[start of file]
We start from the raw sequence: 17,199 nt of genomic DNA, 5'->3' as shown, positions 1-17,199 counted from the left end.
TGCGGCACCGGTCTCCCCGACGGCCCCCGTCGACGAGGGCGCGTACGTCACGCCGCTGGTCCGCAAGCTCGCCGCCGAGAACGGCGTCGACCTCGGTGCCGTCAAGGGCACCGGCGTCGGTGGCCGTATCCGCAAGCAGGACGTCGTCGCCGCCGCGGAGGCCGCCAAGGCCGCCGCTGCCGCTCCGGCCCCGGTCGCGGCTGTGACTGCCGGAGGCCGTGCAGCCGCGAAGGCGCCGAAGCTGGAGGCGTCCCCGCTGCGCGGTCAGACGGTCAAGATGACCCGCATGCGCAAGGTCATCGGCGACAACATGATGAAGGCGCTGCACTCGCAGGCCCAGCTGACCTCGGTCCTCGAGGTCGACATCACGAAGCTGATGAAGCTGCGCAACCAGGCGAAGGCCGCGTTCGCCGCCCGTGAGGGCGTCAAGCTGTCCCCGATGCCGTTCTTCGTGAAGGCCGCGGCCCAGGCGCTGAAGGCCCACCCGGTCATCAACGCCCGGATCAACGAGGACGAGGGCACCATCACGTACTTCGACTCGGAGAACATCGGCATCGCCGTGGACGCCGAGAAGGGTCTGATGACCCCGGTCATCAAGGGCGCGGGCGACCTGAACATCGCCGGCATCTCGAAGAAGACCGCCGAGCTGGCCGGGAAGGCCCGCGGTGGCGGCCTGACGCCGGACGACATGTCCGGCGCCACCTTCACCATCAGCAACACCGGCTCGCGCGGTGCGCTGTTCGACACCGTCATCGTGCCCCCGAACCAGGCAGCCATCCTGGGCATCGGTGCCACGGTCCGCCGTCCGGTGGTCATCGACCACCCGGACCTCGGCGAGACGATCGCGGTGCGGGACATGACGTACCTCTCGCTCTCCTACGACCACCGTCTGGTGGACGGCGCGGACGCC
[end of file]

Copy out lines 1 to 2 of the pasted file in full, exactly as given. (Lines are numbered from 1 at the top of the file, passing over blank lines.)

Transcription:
We start from the raw sequence: 17,199 nt of genomic DNA, 5'->3' as shown, positions 1-17,199 counted from the left end.
TGCGGCACCGGTCTCCCCGACGGCCCCCGTCGACGAGGGCGCGTACGTCACGCCGCTGGTCCGCAAGCTCGCCGCCGAGAACGGCGTCGACCTCGGTGCCGTCAAGGGCACCGGCGTCGGTGGCCGTATCCGCAAGCAGGACGTCGTCGCCGCCGCGGAGGCCGCCAAGGCCGCCGCTGCCGCTCCGGCCCCGGTCGCGGCTGTGACTGCCGGAGGCCGTGCAGCCGCGAAGGCGCCGAAGCTGGAGGCGTCCCCGCTGCGCGGTCAGACGGTCAAGATGACCCGCATGCGCAAGGTCATCGGCGACAACATGATGAAGGCGCTGCACTCGCAGGCCCAGCTGACCTCGGTCCTCGAGGTCGACATCACGAAGCTGATGAAGCTGCGCAACCAGGCGAAGGCCGCGTTCGCCGCCCGTGAGGGCGTCAAGCTGTCCCCGATGCCGTTCTTCGTGAAGGCCGCGGCCCAGGCGCTGAAGGCCCACCCGGTCATCAACGCCCGGATCAACGAGGACGAGGGCACCATCACGTACTTCGACTCGGAGAACATCGGCATCGCCGTGGACGCCGAGAAGGGTCTGATGACCCCGGTCATCAAGGGCGCGGGCGACCTGAACATCGCCGGCATCTCGAAGAAGACCGCCGAGCTGGCCGGGAAGGCCCGCGGTGGCGGCCTGACGCCGGACGACATGTCCGGCGCCACCTTCACCATCAGCAACACCGGCTCGCGCGGTGCGCTGTTCGACACCGTCATCGTGCCCCCGAACCAGGCAGCCATCCTGGGCATCGGTGCCACGGTCCGCCGTCCGGTGGTCATCGACCACCCGGACCTCGGCGAGACGATCGCGGTGCGGGACATGACGTACCTCTCGCTCTCCTACGACCACCGTCTGGTGGACGGCGCGGACGCC